Rowanmoor Pensions is warning IFAs who recommend pension schemes move to Ireland that they will attract regulatory scrutiny.
The small self-administered scheme (SSAS) provider says IFAs have recommended trustees make the move as Ireland does not require retirees to buy an annuity. They are also allowed to leave the fund to beneficiaries on death, although it will come under Irish inheritance tax (IHT) at 20%.
However, trustees can only transfer a pension scheme to Ireland if a genuine trading company where the member works exists in the country.
Rowanmoor understands trustees have received offers to establish trading companies, employment contracts and accommodation to UK companies in an attempt to break the UK pension scheme rules.
The provider says IFAs who get involved in such practices would likely become the subject of Pensions Regulator, HMRC and FSA enquiries.
David Seaton, director of consultancy at Rowanmoor Pensions, says: “Having visited Dublin, as a past chairman of the Association of Pensioneer Trustees, and spoken to the Association of Pensioneer Trustees Ireland (APTI), I was told that the requirements for a transfer to Ireland are that an Irish self-directed trust, like the UK SSAS, can only be established by a genuine Irish registered company trading and there must be a proper employer-employee relationship.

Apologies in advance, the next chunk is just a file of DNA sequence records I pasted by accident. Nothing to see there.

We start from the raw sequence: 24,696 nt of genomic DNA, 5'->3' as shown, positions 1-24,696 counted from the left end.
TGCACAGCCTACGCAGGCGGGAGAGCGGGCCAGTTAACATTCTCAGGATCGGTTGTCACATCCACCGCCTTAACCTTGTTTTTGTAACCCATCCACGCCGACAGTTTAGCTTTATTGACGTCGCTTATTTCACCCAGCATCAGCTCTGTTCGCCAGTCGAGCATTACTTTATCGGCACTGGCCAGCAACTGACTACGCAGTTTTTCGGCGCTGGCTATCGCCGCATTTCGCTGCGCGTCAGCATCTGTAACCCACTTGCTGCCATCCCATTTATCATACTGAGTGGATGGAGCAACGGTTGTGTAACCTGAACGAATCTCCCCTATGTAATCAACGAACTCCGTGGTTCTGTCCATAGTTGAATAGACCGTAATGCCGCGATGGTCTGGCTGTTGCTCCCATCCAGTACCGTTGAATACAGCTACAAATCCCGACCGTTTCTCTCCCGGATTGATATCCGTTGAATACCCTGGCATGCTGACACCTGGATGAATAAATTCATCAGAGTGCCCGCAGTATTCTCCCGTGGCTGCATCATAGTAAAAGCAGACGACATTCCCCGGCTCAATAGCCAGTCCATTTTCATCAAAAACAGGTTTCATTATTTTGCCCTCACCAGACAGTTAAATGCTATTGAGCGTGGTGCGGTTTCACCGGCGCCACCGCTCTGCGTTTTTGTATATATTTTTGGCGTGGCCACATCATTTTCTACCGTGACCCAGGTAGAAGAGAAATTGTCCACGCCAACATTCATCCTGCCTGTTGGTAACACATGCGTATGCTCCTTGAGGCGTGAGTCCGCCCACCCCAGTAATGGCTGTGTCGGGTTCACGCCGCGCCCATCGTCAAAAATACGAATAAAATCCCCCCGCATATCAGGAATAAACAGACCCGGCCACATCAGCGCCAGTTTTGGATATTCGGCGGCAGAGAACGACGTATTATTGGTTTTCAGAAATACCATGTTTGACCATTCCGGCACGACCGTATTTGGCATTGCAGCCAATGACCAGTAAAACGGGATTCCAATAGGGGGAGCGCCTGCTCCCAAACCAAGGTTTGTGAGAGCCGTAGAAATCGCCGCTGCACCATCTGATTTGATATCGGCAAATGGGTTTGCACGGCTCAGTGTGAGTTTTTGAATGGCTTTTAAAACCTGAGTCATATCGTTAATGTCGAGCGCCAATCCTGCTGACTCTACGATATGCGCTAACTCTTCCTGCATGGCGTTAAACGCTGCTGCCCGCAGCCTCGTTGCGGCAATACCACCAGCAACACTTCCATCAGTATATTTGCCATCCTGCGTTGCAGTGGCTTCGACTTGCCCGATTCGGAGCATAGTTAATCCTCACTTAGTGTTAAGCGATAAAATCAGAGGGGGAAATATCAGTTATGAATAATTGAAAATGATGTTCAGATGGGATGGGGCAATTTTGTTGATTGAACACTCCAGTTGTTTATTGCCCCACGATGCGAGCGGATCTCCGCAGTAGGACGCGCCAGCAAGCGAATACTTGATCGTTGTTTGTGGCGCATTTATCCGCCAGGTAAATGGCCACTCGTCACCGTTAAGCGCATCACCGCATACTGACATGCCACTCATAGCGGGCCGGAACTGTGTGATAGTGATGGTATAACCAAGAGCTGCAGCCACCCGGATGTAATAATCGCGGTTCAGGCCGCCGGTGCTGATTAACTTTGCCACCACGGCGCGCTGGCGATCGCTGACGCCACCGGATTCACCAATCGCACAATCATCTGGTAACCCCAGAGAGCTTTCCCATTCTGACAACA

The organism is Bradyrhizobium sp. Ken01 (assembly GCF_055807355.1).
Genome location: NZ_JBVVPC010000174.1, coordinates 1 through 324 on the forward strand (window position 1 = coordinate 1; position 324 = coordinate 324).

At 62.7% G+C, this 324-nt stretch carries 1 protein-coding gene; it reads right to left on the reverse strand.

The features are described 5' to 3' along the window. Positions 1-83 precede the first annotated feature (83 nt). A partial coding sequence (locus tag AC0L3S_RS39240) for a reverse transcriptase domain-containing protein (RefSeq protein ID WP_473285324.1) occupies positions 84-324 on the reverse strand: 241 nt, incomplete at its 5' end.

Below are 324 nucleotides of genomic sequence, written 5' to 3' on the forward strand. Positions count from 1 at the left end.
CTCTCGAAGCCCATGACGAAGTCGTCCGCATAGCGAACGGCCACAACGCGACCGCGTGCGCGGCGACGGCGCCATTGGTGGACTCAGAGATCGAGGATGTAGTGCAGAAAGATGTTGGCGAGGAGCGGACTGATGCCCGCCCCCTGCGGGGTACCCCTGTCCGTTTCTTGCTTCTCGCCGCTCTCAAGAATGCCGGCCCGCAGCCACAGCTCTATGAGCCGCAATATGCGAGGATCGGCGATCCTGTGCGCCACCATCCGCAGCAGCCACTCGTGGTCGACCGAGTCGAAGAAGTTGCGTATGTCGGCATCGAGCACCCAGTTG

“Once established, the UK pension fund can be transferred to Ireland. If the scheme meets the Irish Revenue requirements then they approve the scheme under their discretionary powers. If they do not, or the Revenue believes the employment or trade is not genuine, then approval will not be given and any monies transferred will remain in limbo and eventually taxed as a non-approved scheme."
He says the Irish scheme must also obtain the status of a Qualifying Recognised Overseas Pension Scheme (QROPS) from the UK HMRC, as without QROPS status the transfer from the UK scheme will become an unauthorised payment, which could result in a combined tax charge of 104%.
He says: “I was also warned that the Irish Revenue and the UK HMRC both communicate to ensure only genuine transfers take place. I was told that the Irish Revenue sees it as suspicious for a new company to establish a pension scheme in its first year of trading and will fully investigate.
"There are added complications to being a UK member of an Irish pension scheme and any contribution made in Ireland must be disclosed in the UK as a benefit in kind.”
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First mentioned in Cridland Report
Second acquisition of 2019